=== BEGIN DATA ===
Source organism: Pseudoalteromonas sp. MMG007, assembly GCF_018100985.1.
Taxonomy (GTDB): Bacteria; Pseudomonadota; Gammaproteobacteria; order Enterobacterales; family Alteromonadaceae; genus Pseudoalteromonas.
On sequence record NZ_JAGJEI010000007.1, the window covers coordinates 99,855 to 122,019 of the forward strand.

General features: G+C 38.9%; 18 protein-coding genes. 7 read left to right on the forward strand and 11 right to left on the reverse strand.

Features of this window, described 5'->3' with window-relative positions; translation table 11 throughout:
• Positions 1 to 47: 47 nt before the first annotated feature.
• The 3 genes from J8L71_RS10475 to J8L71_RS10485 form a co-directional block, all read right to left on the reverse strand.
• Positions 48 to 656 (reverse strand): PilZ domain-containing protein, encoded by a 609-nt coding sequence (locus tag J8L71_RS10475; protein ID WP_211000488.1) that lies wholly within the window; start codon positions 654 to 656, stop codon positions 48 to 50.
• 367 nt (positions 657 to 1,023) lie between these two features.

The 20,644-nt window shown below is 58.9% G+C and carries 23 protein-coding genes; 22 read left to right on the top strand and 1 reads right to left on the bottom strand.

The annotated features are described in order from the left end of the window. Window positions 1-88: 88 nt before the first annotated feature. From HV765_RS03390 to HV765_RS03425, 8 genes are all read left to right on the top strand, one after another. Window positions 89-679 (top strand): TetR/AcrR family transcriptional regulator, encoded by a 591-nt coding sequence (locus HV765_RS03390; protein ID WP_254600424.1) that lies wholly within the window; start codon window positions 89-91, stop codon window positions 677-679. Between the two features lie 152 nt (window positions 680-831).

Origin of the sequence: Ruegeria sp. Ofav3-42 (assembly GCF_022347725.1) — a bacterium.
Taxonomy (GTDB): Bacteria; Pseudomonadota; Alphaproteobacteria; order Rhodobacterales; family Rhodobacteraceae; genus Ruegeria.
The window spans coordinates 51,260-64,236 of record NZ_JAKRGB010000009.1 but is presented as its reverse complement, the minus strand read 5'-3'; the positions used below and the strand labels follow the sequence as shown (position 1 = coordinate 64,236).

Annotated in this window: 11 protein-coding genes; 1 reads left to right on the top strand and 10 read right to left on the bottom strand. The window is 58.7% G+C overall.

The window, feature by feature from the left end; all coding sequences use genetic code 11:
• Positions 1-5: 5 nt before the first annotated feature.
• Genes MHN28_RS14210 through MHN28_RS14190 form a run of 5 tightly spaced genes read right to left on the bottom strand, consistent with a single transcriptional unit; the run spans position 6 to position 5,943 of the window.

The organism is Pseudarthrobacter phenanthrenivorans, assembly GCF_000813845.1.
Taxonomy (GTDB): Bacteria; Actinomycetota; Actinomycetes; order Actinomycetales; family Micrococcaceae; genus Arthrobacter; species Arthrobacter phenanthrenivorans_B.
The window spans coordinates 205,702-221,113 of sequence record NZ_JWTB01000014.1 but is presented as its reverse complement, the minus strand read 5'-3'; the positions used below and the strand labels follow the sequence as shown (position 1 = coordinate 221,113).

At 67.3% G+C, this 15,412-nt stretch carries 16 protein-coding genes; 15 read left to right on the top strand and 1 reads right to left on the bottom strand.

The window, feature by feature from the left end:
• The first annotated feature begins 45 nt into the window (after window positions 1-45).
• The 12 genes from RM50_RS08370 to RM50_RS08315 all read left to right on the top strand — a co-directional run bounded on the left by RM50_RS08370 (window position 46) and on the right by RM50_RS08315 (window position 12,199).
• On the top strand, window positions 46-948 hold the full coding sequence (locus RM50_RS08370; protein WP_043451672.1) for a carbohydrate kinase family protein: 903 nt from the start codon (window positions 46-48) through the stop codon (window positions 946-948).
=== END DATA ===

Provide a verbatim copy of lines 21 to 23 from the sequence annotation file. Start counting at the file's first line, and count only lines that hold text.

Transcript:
The window spans coordinates 205,702-221,113 of sequence record NZ_JWTB01000014.1 but is presented as its reverse complement, the minus strand read 5'-3'; the positions used below and the strand labels follow the sequence as shown (position 1 = coordinate 221,113).

At 67.3% G+C, this 15,412-nt stretch carries 16 protein-coding genes; 15 read left to right on the top strand and 1 reads right to left on the bottom strand.

The window, feature by feature from the left end: